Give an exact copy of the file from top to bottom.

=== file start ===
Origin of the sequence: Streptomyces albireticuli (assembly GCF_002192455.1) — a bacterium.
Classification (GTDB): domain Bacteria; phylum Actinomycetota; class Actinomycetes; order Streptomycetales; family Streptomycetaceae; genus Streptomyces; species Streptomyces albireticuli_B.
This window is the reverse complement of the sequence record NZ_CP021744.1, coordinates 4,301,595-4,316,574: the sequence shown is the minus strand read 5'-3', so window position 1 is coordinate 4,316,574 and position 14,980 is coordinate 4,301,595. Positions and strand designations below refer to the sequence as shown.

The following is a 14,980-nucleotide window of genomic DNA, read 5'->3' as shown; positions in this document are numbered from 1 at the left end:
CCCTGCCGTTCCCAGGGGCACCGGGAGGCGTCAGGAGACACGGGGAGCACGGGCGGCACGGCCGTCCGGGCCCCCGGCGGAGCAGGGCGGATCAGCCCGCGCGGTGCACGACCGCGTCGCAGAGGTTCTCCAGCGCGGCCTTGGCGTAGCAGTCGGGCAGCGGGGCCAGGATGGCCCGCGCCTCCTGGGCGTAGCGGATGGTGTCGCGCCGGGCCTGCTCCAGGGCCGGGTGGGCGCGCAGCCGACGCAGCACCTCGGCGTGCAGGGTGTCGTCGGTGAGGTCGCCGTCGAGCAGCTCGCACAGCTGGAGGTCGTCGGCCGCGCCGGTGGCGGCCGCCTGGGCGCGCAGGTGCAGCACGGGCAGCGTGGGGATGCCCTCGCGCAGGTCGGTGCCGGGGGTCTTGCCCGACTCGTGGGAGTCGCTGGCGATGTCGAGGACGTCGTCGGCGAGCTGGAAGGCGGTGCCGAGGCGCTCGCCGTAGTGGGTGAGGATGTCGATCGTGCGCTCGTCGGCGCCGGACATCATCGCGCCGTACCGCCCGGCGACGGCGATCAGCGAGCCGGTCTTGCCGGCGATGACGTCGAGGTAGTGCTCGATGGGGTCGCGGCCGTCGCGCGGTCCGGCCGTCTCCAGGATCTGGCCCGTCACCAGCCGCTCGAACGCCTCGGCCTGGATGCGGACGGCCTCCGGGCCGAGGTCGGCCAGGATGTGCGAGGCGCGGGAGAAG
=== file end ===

Origin of the sequence: Streptomyces albireticuli (assembly GCF_002192455.1) — a bacterium.
Classification (GTDB): domain Bacteria; phylum Actinomycetota; class Actinomycetes; order Streptomycetales; family Streptomycetaceae; genus Streptomyces; species Streptomyces albireticuli_B.
This window is the reverse complement of the sequence record NZ_CP021744.1, coordinates 4,301,595-4,316,574: the sequence shown is the minus strand read 5'-3', so window position 1 is coordinate 4,316,574 and position 14,980 is coordinate 4,301,595. Positions and strand designations below refer to the sequence as shown.

The following is a 14,980-nucleotide window of genomic DNA, read 5'->3' as shown; positions in this document are numbered from 1 at the left end:
CCCTGCCGTTCCCAGGGGCACCGGGAGGCGTCAGGAGACACGGGGAGCACGGGCGGCACGGCCGTCCGGGCCCCCGGCGGAGCAGGGCGGATCAGCCCGCGCGGTGCACGACCGCGTCGCAGAGGTTCTCCAGCGCGGCCTTGGCGTAGCAGTCGGGCAGCGGGGCCAGGATGGCCCGCGCCTCCTGGGCGTAGCGGATGGTGTCGCGCCGGGCCTGCTCCAGGGCCGGGTGGGCGCGCAGCCGACGCAGCACCTCGGCGTGCAGGGTGTCGTCGGTGAGGTCGCCGTCGAGCAGCTCGCACAGCTGGAGGTCGTCGGCCGCGCCGGTGGCGGCCGCCTGGGCGCGCAGGTGCAGCACGGGCAGCGTGGGGATGCCCTCGCGCAGGTCGGTGCCGGGGGTCTTGCCCGACTCGTGGGAGTCGCTGGCGATGTCGAGGACGTCGTCGGCGAGCTGGAAGGCGGTGCCGAGGCGCTCGCCGTAGTGGGTGAGGATGTCGATCGTGCGCTCGTCGGCGCCGGACATCATCGCGCCGTACCGCCCGGCGACGGCGATCAGCGAGCCGGTCTTGCCGGCGATGACGTCGAGGTAGTGCTCGATGGGGTCGCGGCCGTCGCGCGGTCCGGCCGTCTCCAGGATCTGGCCCGTCACCAGCCGCTCGAACGCCTCGGCCTGGATGCGGACGGCCTCCGGGCCGAGGTCGGCCAGGATGTGCGAGGCGCGGGAGAAG